Open your eyes to reality and truth of Hindu situation in America
There is an intellectual, cultural, and spiritual challenge.
Whatever extreme imagination the 2011 census might inspire in ideologues in India, reports about Indians in America only seem to affirm the idea of an endlessly cheerful Indian American Dream. Hindu Americans in particular have acquired a reputation as a wealthy community. News reports in India and abroad admiringly note statistics about the community’s income and education, as well as individual success stories like those of Satya Nadella and Sundar Pichai. Hinduism, some journalists say, is the wealthiest religion in America.
Regardless of the merits of such claims, and the emotional and political debates that invariably follow, it must be said that for a community that has hardly been there for half a century, there is a well-deserved sense of pride about having navigated the best of both cultures. The community succeeds in the modern, secular world of science, engineering, academia and business, and also remains steeped in religiosity.
The temples of Hindu America have become a living and thriving symbol of the community’s aspirations. The recently inaugurated Karya Siddhi Hanuman temple in Dallas, for example, looms over the landscape of suburbia like a determined giant, a dream come true in this case not for some wealthy magnate but for a retired Telugu professor of sociology from a historically black college driven by love for guru, gods, and people.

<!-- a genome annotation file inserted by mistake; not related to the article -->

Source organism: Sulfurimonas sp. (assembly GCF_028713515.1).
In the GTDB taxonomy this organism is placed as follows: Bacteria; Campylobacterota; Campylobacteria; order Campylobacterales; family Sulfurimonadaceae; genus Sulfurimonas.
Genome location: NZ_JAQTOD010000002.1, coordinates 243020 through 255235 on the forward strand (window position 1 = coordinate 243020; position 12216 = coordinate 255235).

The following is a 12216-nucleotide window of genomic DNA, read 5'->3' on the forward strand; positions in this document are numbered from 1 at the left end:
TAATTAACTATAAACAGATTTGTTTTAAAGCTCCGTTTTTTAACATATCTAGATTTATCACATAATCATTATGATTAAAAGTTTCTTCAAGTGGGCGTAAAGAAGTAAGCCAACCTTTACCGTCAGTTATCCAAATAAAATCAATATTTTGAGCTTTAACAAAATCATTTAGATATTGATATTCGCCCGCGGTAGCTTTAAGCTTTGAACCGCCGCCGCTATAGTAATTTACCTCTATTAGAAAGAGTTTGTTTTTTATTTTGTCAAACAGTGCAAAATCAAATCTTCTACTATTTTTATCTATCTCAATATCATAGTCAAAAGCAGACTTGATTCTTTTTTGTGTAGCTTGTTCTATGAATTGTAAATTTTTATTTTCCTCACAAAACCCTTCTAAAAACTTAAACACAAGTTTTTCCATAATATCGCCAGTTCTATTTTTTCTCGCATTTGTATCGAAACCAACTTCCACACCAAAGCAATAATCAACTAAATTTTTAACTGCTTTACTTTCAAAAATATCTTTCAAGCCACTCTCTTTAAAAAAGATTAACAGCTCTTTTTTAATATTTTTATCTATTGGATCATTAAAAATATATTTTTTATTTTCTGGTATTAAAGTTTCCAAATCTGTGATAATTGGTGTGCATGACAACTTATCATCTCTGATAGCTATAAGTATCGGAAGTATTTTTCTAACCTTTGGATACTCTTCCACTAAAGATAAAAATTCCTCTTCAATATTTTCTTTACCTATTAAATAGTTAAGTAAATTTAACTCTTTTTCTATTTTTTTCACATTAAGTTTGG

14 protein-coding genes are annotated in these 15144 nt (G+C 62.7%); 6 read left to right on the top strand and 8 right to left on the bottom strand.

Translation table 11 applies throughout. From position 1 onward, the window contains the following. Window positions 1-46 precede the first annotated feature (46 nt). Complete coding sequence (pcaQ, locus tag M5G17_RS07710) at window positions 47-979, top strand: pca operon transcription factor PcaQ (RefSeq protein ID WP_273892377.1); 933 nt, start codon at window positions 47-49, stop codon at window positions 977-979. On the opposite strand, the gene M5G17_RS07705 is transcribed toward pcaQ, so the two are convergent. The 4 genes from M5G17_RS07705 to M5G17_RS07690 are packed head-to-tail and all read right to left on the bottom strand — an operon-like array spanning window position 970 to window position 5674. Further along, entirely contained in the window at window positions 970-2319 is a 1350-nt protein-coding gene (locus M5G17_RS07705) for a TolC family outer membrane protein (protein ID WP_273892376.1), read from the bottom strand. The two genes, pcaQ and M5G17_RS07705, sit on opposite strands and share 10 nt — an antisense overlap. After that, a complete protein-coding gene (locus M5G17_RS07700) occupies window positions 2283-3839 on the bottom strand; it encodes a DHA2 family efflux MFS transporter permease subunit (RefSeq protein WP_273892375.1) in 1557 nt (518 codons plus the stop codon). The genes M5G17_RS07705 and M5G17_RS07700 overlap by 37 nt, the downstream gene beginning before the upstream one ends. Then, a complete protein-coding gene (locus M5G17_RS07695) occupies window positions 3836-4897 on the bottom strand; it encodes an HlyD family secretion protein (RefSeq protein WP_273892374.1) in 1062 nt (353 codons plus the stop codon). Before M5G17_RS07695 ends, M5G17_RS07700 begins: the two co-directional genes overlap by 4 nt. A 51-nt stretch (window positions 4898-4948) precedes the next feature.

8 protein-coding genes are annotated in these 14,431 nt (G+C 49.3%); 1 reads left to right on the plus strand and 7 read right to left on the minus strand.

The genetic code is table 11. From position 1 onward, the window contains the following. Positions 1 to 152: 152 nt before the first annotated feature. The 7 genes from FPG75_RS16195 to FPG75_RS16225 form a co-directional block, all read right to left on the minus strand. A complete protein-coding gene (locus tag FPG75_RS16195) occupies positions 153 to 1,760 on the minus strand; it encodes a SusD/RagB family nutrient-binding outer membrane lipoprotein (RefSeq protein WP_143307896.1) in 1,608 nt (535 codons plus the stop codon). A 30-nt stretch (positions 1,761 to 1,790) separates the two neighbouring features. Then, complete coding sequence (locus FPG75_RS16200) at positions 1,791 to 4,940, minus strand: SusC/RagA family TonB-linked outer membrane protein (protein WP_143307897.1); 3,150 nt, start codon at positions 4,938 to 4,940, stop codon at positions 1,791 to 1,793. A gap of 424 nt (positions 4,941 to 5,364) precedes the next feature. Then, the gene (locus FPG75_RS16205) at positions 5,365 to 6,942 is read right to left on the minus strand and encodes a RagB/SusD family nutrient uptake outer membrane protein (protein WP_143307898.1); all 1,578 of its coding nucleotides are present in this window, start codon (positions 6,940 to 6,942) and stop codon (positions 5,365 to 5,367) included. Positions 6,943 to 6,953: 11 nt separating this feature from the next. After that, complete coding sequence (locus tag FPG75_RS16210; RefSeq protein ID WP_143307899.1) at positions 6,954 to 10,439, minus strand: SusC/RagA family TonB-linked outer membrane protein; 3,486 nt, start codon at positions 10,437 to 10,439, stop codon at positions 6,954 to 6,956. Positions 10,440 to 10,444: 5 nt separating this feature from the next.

Hinduism is alive and well in America, for sure, and so is Hindu American pride. Second generation Hindu Americans and more recent arrivals are both engaged actively now with questions of political and cultural representation. Racist stories about India in American newspapers and appropriations of Hinduism by America’s booming and sometimes disdainfully materialistic yoga culture are contested. Academia has been a growing concern, with the community waking up to the fact that it has very little representation in Hindu studies.
As someone who has been writing about some of these issues for several years now, I can say that the energy is palpable, the purpose becoming increasingly more lucid and beyond reproach, but as far as results go, there is not much to show, as of now at least. For a storied immigrant community, Hindu America is still incredibly voiceless in America. To recall one simple example, the California textbooks haven’t changed one bit after nearly a decade of struggle. One might even ask, given how egregiously Hinduphobic the lessons were, why did several class years of students and parents quietly go through school without challenging them before 2005? What does it say about us as a community that produces CEOs and millionaires but not enough of a truth-claim to replace lies with facts?
I am not without sympathy for the argument that this sorry situation is the result of historically hostile forces to Hinduism and Hindus having infiltrated seamlessly into the supposedly liberal, progressive, anti-racist quarters of academia in the US and in India. That is indeed the source of the problem, and the solution, which is still nowhere in sight, is ultimately one of decolonization and renewal. Yet, there is a problem in the community too, a problem in its perception of itself and the world, that needs to be addressed as part of the decolonization process too – and that is its attitude towards wealth.